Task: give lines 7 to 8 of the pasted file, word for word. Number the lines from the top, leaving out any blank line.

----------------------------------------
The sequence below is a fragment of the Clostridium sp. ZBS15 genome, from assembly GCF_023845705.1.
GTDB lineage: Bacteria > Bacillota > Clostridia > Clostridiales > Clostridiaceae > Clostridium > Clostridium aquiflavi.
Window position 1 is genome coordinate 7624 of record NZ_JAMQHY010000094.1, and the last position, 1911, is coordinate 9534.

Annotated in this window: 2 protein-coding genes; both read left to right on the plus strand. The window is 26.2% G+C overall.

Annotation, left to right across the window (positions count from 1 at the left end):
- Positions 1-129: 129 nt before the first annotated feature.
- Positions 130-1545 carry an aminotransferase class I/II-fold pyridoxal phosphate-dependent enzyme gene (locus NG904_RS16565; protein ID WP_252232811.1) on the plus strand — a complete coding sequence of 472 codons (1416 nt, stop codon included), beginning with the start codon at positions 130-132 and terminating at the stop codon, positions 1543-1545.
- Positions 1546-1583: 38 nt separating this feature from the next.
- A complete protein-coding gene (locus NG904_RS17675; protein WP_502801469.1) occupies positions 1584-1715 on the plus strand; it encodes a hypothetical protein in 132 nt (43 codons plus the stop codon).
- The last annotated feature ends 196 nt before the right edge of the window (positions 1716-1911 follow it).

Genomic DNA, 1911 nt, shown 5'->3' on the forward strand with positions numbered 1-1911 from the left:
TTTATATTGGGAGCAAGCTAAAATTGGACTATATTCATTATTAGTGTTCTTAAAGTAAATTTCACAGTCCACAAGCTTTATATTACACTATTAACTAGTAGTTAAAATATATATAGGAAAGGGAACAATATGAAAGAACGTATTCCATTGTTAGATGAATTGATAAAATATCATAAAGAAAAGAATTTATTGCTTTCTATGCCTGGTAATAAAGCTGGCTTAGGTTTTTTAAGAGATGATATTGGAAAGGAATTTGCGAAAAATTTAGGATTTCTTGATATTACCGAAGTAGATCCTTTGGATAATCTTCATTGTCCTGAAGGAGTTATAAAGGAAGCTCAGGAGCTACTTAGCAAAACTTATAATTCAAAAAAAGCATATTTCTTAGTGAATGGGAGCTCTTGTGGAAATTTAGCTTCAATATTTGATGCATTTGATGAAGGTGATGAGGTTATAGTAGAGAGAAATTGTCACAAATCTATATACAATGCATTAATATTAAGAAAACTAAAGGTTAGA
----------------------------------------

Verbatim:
- Positions 130-1545 carry an aminotransferase class I/II-fold pyridoxal phosphate-dependent enzyme gene (locus NG904_RS16565; protein ID WP_252232811.1) on the plus strand — a complete coding sequence of 472 codons (1416 nt, stop codon included), beginning with the start codon at positions 130-132 and terminating at the stop codon, positions 1543-1545.
- Positions 1546-1583: 38 nt separating this feature from the next.